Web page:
This morning’s official opening of The Bishop’s Gate Hotel, in the heart of the historic Walled City of Derry, marks a major milestone for the regeneration of the city centre and, no doubt, will be a significant boost to the tourism industry in the north-west in general.
The luxury 31 bedroom boutique hotel is the latest project of the Inner City Buildings Preservation Trust, a subsidiary of the Inner City Trust which is dedicated to preserving the unique built heritage of the 17th century Walled City.
The multi-million pound hotel development involved the complete restoration and refurbishment of the iconic Northern Counties Building in Bishop Street Within and adjacent properties in London Street.
Once a well known city centre landmark, the Northern Counties was formerly a private members’ club and base for the city’s business and civic leaders. When the club closed in 2004, the building lay vacant and, by the time the Trust purchased it in 2012, the Grade B2 listed building had already fallen into a state of serious disrepair.
Working in close partnership with the Heritage Lottery Fund (HLF), the Department for Social Development and the Department of the Environment’s Northern Ireland Environment’s Agency, the Trust secured the necessary funding to embark on an ambitious and imaginative project to rescue the historic building, restore its former opulent splendour and bring it back into use.
“The Trust aims to bring historically important buildings back into meaningful and economic use. The Bishop’s Gate Hotel is the perfect example of how we can work together to safeguard our historic buildings while promoting social and economic development,” said Helen Quigley, Chief Executive Officer of the Trust.
She continued: “Our built heritage is a unique attraction for both tourists and investors and increasingly, it is a source of civic pride for people of all ages. “Breathing new life into such an important historic city centre building will enhance the city as a whole while businesses in the immediate vicinity will benefit from having a luxury hotel on their doorstep.
In excess of 60 people will be directly employed by the hotel while another
133, including sub-contractors and six traineeships, were employed during the construction and fitting out phases of the project. In keeping with the Trust’s ethos of supporting the local economy, indigenous manufacturers and suppliers were used creating a significant multiplier effect.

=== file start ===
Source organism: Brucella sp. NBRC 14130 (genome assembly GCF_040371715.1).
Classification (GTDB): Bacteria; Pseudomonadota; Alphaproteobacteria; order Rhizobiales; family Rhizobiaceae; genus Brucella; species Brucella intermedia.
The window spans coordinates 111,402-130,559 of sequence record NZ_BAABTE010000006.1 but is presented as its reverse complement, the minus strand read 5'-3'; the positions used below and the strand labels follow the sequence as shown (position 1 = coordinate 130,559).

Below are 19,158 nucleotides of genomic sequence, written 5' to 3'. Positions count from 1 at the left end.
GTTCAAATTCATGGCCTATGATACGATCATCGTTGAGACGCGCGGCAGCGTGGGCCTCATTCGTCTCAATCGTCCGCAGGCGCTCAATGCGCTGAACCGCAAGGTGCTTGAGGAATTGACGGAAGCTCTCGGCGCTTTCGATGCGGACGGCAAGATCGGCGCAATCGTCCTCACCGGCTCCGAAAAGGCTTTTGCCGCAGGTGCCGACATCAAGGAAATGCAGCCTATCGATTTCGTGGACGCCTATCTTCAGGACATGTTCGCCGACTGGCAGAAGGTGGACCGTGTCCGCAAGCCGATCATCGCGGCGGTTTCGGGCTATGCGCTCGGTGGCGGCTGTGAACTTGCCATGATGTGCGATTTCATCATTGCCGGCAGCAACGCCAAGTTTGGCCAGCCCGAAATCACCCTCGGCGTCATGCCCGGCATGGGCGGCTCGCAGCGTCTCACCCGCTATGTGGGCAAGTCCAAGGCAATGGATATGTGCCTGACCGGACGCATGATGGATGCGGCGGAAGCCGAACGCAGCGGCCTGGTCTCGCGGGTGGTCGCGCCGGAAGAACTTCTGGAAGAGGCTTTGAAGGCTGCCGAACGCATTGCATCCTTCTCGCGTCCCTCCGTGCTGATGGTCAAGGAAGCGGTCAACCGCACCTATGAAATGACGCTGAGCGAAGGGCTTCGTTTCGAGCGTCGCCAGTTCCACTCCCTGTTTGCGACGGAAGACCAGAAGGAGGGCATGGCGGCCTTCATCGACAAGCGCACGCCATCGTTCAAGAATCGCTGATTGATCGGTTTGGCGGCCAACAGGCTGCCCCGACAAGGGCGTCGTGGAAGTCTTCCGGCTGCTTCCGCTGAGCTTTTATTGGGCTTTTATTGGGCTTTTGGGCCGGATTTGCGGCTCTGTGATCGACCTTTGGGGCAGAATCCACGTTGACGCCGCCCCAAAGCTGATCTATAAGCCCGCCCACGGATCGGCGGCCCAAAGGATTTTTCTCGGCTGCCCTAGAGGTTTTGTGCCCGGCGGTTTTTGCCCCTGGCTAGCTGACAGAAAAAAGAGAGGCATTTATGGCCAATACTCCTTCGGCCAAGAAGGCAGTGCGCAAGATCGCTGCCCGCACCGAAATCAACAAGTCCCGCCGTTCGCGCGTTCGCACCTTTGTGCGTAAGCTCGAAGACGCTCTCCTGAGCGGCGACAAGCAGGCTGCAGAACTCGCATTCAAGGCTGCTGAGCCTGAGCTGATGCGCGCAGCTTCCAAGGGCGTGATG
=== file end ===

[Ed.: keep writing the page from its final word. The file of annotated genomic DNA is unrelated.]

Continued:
The Chief Executive Officer continued: “I am confident the Bishop’s Gate Hotel will be an important catalyst for the further renaissance of the inner city and in particular, it will have a very positive impact on the evening economy.”
John Meehan, Chairperson of the Inner City Trust said the completion of the Bishop’s Gate Hotel was the realisation of the Trust’s five year investment plan for the inner city. He thanked the funding bodies for their continued support and faith in the Trust’s flagship project which he said was a major vote of confidence in their ongoing work to preserve the city’s unique built heritage.
Paul Mullan, Head of HLF Northern Ireland, said: “Heritage Enterprise was launched in 2013 to support economic growth by removing financial barriers that meant so many historic buildings were simply too expensive to be brought back into use. Thanks to National Lottery Players, £80m has been awarded so far, and is helping to transform communities right across the UK through job creation, skills development and stimulating additional investment.
“I am delighted to be here to celebrate the official opening of the Bishop’s Gate Hotel, which is the first Heritage Enterprise project to begin commercial operations in the UK. Northern Ireland is again at the fore of maximizing heritage as an aid for wider regeneration and this hotel will undoubtedly be a great asset for the City and its people.”